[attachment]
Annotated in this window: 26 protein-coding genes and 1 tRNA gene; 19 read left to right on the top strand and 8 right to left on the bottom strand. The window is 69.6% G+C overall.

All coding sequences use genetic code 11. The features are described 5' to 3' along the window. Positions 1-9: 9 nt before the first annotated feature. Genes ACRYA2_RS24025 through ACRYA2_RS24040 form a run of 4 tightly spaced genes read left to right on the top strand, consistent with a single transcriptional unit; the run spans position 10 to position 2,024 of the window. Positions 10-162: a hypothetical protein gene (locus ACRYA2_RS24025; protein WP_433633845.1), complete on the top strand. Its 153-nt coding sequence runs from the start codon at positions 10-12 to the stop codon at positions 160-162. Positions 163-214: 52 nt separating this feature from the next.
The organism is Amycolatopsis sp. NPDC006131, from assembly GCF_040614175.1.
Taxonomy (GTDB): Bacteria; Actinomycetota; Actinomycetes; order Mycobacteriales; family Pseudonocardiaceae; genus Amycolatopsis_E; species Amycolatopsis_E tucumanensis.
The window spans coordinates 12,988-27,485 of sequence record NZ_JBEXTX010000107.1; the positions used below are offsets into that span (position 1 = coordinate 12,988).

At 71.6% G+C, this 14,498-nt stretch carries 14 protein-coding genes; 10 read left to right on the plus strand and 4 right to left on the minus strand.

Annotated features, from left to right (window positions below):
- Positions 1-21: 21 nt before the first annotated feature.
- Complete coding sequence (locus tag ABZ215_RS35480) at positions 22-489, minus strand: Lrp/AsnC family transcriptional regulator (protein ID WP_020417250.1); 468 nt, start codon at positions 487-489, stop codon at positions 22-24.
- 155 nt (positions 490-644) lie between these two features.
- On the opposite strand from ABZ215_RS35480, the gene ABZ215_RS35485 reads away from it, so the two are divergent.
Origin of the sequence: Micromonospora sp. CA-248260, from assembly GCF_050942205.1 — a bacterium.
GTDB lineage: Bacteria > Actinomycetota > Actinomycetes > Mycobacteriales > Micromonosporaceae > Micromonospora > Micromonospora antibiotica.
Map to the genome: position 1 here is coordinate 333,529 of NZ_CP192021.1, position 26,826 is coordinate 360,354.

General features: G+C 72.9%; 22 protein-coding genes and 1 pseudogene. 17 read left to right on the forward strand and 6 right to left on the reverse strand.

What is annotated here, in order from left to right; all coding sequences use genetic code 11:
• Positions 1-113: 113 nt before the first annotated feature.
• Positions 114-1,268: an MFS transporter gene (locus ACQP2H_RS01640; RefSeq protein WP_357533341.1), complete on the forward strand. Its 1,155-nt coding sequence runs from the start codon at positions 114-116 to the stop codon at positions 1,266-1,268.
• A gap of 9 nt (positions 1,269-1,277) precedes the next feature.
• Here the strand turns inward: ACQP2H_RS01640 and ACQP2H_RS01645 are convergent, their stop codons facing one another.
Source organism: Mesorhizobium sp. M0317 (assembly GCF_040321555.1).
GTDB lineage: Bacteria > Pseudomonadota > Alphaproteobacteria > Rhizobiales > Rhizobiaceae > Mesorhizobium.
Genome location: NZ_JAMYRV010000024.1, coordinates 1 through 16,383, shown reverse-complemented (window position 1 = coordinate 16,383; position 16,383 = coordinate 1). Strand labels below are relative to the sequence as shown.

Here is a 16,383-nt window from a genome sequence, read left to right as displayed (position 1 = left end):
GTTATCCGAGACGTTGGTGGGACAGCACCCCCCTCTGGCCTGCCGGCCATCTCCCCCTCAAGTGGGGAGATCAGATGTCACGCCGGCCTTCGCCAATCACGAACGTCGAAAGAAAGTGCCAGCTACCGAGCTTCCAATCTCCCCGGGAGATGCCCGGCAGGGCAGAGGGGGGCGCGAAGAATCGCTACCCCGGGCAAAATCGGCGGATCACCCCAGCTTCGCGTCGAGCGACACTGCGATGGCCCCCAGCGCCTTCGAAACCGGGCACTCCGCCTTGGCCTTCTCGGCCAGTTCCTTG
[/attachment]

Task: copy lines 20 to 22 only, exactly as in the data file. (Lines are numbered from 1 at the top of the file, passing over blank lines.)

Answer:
• Here the strand turns inward: ACQP2H_RS01640 and ACQP2H_RS01645 are convergent, their stop codons facing one another.
Source organism: Mesorhizobium sp. M0317 (assembly GCF_040321555.1).
GTDB lineage: Bacteria > Pseudomonadota > Alphaproteobacteria > Rhizobiales > Rhizobiaceae > Mesorhizobium.